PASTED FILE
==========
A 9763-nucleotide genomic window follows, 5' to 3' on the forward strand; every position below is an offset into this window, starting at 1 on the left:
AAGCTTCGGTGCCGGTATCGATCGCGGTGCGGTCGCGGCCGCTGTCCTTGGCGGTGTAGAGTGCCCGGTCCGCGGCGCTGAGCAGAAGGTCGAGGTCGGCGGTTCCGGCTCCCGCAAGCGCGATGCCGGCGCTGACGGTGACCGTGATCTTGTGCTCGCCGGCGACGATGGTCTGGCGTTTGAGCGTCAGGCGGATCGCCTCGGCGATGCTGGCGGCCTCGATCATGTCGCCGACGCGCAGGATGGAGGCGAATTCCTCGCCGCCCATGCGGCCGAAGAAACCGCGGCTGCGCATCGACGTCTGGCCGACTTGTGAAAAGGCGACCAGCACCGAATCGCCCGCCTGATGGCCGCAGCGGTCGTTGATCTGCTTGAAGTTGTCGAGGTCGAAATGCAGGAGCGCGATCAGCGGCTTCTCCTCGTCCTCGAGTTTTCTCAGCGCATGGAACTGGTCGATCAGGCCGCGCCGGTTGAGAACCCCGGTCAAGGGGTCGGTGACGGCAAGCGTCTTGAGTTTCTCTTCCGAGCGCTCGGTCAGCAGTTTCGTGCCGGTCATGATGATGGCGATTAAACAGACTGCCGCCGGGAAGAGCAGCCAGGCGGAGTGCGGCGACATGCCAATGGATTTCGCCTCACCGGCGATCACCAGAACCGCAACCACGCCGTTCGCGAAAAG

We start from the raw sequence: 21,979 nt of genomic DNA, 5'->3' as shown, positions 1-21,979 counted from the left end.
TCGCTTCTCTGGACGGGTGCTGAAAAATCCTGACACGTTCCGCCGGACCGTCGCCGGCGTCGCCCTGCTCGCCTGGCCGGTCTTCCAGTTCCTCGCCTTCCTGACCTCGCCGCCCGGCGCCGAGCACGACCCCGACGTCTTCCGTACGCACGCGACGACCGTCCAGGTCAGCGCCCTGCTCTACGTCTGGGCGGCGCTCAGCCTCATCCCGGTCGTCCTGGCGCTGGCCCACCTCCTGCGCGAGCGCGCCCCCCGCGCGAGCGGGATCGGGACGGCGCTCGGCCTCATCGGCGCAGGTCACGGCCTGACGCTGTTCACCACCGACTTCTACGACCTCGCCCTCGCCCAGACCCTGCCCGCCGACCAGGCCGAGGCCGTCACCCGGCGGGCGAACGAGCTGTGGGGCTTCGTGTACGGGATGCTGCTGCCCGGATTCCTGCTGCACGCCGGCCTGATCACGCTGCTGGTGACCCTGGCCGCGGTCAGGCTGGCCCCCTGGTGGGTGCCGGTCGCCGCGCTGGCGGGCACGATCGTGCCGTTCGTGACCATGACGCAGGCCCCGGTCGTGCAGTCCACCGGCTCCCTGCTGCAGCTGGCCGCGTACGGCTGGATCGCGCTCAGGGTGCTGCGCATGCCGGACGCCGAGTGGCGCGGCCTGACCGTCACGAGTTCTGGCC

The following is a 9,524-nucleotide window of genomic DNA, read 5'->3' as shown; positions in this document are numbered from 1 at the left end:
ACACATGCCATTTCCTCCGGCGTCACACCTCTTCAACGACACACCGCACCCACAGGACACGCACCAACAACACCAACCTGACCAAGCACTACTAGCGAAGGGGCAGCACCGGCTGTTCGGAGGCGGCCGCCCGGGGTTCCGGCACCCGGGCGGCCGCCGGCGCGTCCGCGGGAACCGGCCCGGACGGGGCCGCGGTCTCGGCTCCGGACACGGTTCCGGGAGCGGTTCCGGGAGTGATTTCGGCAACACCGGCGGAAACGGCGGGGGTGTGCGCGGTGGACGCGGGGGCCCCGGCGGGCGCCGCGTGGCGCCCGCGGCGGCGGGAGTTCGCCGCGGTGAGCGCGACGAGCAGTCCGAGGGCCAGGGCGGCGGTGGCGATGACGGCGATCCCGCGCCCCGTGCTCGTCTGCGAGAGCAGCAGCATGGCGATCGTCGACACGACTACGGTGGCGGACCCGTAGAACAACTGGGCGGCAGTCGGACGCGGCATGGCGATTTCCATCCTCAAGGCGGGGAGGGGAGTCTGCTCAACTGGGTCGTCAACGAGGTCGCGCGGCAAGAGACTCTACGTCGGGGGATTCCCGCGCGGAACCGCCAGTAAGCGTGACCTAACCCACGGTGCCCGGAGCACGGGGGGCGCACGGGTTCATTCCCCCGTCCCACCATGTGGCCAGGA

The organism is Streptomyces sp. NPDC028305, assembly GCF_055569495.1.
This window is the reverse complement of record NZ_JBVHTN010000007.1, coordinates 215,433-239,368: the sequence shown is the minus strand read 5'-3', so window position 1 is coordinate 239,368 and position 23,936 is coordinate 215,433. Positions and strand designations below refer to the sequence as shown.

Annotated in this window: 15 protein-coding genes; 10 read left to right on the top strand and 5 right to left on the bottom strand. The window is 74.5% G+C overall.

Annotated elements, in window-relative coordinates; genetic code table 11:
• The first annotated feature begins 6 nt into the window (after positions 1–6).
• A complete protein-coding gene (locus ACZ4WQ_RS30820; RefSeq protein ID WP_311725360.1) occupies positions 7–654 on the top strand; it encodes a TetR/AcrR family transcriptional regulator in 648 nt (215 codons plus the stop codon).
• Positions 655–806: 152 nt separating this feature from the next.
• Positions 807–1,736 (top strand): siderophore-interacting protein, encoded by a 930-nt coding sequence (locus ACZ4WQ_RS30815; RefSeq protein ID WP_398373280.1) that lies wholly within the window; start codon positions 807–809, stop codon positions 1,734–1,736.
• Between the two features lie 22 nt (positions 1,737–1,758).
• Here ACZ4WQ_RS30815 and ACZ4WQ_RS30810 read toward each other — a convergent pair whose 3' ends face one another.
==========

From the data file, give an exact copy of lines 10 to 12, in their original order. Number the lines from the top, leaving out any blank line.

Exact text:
Annotated elements, in window-relative coordinates; genetic code table 11:
• The first annotated feature begins 6 nt into the window (after positions 1–6).
• A complete protein-coding gene (locus ACZ4WQ_RS30820; RefSeq protein ID WP_311725360.1) occupies positions 7–654 on the top strand; it encodes a TetR/AcrR family transcriptional regulator in 648 nt (215 codons plus the stop codon).